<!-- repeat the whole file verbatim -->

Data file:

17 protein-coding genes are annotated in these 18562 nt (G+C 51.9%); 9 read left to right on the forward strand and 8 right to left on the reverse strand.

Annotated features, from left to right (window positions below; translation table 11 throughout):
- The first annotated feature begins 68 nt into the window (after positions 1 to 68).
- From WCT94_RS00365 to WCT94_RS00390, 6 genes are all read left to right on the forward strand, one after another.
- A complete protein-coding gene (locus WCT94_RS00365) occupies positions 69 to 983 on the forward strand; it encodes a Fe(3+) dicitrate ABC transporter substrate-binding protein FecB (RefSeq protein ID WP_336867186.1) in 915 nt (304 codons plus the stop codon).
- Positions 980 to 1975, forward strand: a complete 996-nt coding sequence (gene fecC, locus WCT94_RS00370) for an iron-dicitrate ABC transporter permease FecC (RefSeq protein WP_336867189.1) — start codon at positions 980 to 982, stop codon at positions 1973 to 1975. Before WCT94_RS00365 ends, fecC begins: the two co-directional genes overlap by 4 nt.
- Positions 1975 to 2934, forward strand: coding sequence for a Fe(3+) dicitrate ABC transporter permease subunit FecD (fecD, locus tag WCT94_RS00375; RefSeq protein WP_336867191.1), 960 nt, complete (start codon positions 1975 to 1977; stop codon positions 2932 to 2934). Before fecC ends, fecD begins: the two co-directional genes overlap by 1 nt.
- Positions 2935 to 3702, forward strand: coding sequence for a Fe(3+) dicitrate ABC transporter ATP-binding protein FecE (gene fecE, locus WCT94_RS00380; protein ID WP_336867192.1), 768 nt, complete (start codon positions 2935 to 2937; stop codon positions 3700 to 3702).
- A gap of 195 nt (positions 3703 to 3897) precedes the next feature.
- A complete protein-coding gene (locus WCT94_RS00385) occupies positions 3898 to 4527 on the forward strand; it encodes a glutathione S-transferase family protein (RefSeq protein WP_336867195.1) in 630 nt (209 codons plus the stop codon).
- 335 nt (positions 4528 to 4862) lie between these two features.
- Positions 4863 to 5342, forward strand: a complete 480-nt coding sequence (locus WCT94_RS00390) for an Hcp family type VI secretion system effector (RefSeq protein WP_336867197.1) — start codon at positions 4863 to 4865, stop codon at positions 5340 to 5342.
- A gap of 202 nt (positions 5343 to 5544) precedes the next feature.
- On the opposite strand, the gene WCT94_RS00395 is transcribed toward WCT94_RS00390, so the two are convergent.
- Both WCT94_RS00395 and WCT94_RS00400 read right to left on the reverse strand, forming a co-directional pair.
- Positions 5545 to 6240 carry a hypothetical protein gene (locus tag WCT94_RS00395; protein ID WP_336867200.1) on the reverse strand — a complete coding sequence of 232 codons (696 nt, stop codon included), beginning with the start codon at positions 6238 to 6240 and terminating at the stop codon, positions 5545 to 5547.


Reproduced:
17 protein-coding genes are annotated in these 18562 nt (G+C 51.9%); 9 read left to right on the forward strand and 8 right to left on the reverse strand.

Annotated features, from left to right (window positions below; translation table 11 throughout):
- The first annotated feature begins 68 nt into the window (after positions 1 to 68).
- From WCT94_RS00365 to WCT94_RS00390, 6 genes are all read left to right on the forward strand, one after another.
- A complete protein-coding gene (locus WCT94_RS00365) occupies positions 69 to 983 on the forward strand; it encodes a Fe(3+) dicitrate ABC transporter substrate-binding protein FecB (RefSeq protein ID WP_336867186.1) in 915 nt (304 codons plus the stop codon).
- Positions 980 to 1975, forward strand: a complete 996-nt coding sequence (gene fecC, locus WCT94_RS00370) for an iron-dicitrate ABC transporter permease FecC (RefSeq protein WP_336867189.1) — start codon at positions 980 to 982, stop codon at positions 1973 to 1975. Before WCT94_RS00365 ends, fecC begins: the two co-directional genes overlap by 4 nt.
- Positions 1975 to 2934, forward strand: coding sequence for a Fe(3+) dicitrate ABC transporter permease subunit FecD (fecD, locus tag WCT94_RS00375; RefSeq protein WP_336867191.1), 960 nt, complete (start codon positions 1975 to 1977; stop codon positions 2932 to 2934). Before fecC ends, fecD begins: the two co-directional genes overlap by 1 nt.
- Positions 2935 to 3702, forward strand: coding sequence for a Fe(3+) dicitrate ABC transporter ATP-binding protein FecE (gene fecE, locus WCT94_RS00380; protein ID WP_336867192.1), 768 nt, complete (start codon positions 2935 to 2937; stop codon positions 3700 to 3702).
- A gap of 195 nt (positions 3703 to 3897) precedes the next feature.
- A complete protein-coding gene (locus WCT94_RS00385) occupies positions 3898 to 4527 on the forward strand; it encodes a glutathione S-transferase family protein (RefSeq protein WP_336867195.1) in 630 nt (209 codons plus the stop codon).
- 335 nt (positions 4528 to 4862) lie between these two features.
- Positions 4863 to 5342, forward strand: a complete 480-nt coding sequence (locus WCT94_RS00390) for an Hcp family type VI secretion system effector (RefSeq protein WP_336867197.1) — start codon at positions 4863 to 4865, stop codon at positions 5340 to 5342.
- A gap of 202 nt (positions 5343 to 5544) precedes the next feature.
- On the opposite strand, the gene WCT94_RS00395 is transcribed toward WCT94_RS00390, so the two are convergent.
- Both WCT94_RS00395 and WCT94_RS00400 read right to left on the reverse strand, forming a co-directional pair.
- Positions 5545 to 6240 carry a hypothetical protein gene (locus tag WCT94_RS00395; protein ID WP_336867200.1) on the reverse strand — a complete coding sequence of 232 codons (696 nt, stop codon included), beginning with the start codon at positions 6238 to 6240 and terminating at the stop codon, positions 5545 to 5547.